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The Asian Connection

By Lars

The links between Premier League clubs and mysterious Asian e-Gambling platforms keeps getting stronger. Everton recently announced i8.BET as the club’s new Asian betting partner. But who they are, what they actually do, no-one knows, aside from a handful of individuals who are neither seen, heard or scrutinised.

By Philippe Auclair 

A new name appeared on the LED boards which run across all four stands of Goodison Park on the occasion of the last Merseyside derby: i8.BET.

A few hours earlier, on the very same day, Wednesday 1 December, Everton FC announced on its website that it had “further expanded its international partnership portfolio by signing up i8.BET as a new commercial partner”.

The statement read: “The deal will see i8.BET become the Club’s exclusive Official Betting Partner in Asia, as the gaming brand continues to expand its trusted and innovative platform in the online betting market across Asia and beyond”.

The news was barely shared outside of the specialist betting media, which satisfied themselves with publishing quotes from the original statement without adding detail or comment. No British newspaper or website of note thought it worthy of a mention.

This was understandable. This type of partnership is commonplace in the Premier League, where drawing money from opaque e-Gambling operators has long been accepted as a fait accompli, regardless of the inconvenient questions which could be raised about the problematic nature of these businesses. English football chose to look the other way, as legislators have done until now. When Josimar contacted eleven Premier League clubs about their existing, lucrative relationships with various online foreign bookmakers, only two, Wolves and Manchester United, replied to our enquiries, both of them telling us in substance: “no comment”.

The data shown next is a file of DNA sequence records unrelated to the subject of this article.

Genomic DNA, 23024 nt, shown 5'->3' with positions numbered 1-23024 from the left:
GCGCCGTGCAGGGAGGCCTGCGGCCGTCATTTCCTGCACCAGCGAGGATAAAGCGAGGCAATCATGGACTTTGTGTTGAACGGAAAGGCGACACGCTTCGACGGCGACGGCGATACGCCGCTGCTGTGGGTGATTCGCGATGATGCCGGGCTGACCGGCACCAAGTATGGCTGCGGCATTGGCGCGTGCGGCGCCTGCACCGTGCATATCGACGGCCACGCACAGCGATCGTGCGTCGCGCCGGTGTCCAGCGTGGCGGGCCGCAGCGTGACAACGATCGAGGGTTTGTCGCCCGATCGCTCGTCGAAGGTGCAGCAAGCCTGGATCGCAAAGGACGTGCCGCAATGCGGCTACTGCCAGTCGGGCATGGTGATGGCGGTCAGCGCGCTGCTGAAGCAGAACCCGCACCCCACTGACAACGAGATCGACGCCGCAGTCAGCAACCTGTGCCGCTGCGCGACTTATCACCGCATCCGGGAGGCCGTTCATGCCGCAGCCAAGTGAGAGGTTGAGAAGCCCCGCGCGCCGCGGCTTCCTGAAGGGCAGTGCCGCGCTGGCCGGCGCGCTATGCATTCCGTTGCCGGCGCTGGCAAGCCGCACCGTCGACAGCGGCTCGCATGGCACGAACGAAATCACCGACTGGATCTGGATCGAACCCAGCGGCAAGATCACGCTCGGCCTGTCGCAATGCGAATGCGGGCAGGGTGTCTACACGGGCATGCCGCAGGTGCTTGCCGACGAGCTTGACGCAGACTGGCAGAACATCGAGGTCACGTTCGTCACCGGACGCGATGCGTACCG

That some of these operators, whose beneficial owners are unknown to all, the clubs they do deals with included, are probably complicit in money-laundering, labour-trafficking and other criminal activities is not speculation, but taken as fact by national and international law enforcement agencies (see Josimar’s 18-month long investigation into the matter, The trillion-dollar gambling game). Yet, despite recent talk of reforming the UK gambling laws, the links between elite English football and mysterious e-Gambling platforms is as strong as it’s ever been, and fresh deals are still being brokered, as was shown by Everton’s acquisition of a new ‘Official Asian Betting Partner’ (*).